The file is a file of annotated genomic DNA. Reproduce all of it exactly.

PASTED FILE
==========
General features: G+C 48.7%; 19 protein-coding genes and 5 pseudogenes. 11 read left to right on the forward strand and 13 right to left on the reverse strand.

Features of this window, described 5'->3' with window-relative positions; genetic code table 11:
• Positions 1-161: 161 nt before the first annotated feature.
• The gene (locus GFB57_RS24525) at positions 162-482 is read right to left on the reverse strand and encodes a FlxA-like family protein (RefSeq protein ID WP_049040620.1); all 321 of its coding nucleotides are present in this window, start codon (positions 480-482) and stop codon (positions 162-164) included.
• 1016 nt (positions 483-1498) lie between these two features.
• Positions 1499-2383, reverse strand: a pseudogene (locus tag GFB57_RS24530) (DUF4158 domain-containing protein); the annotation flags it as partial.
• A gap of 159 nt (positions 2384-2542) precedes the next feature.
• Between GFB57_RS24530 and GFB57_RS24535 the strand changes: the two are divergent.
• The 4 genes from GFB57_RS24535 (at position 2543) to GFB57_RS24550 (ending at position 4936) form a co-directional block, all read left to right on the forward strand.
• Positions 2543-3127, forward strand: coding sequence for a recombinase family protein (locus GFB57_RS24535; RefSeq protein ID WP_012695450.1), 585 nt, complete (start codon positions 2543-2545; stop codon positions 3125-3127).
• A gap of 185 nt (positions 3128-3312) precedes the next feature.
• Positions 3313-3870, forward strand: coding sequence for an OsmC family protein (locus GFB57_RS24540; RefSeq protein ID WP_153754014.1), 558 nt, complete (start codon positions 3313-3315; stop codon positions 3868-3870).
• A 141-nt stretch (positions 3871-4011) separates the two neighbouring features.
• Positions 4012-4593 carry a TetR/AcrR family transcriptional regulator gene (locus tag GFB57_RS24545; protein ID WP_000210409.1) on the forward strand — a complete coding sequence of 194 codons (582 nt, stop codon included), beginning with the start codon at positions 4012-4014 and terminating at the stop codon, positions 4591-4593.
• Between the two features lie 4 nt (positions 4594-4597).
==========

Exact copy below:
General features: G+C 48.7%; 19 protein-coding genes and 5 pseudogenes. 11 read left to right on the forward strand and 13 right to left on the reverse strand.

Features of this window, described 5'->3' with window-relative positions; genetic code table 11:
• Positions 1-161: 161 nt before the first annotated feature.
• The gene (locus GFB57_RS24525) at positions 162-482 is read right to left on the reverse strand and encodes a FlxA-like family protein (RefSeq protein ID WP_049040620.1); all 321 of its coding nucleotides are present in this window, start codon (positions 480-482) and stop codon (positions 162-164) included.
• 1016 nt (positions 483-1498) lie between these two features.
• Positions 1499-2383, reverse strand: a pseudogene (locus tag GFB57_RS24530) (DUF4158 domain-containing protein); the annotation flags it as partial.
• A gap of 159 nt (positions 2384-2542) precedes the next feature.
• Between GFB57_RS24530 and GFB57_RS24535 the strand changes: the two are divergent.
• The 4 genes from GFB57_RS24535 (at position 2543) to GFB57_RS24550 (ending at position 4936) form a co-directional block, all read left to right on the forward strand.
• Positions 2543-3127, forward strand: coding sequence for a recombinase family protein (locus GFB57_RS24535; RefSeq protein ID WP_012695450.1), 585 nt, complete (start codon positions 2543-2545; stop codon positions 3125-3127).
• A gap of 185 nt (positions 3128-3312) precedes the next feature.
• Positions 3313-3870, forward strand: coding sequence for an OsmC family protein (locus GFB57_RS24540; RefSeq protein ID WP_153754014.1), 558 nt, complete (start codon positions 3313-3315; stop codon positions 3868-3870).
• A 141-nt stretch (positions 3871-4011) separates the two neighbouring features.
• Positions 4012-4593 carry a TetR/AcrR family transcriptional regulator gene (locus tag GFB57_RS24545; protein ID WP_000210409.1) on the forward strand — a complete coding sequence of 194 codons (582 nt, stop codon included), beginning with the start codon at positions 4012-4014 and terminating at the stop codon, positions 4591-4593.
• Between the two features lie 4 nt (positions 4594-4597).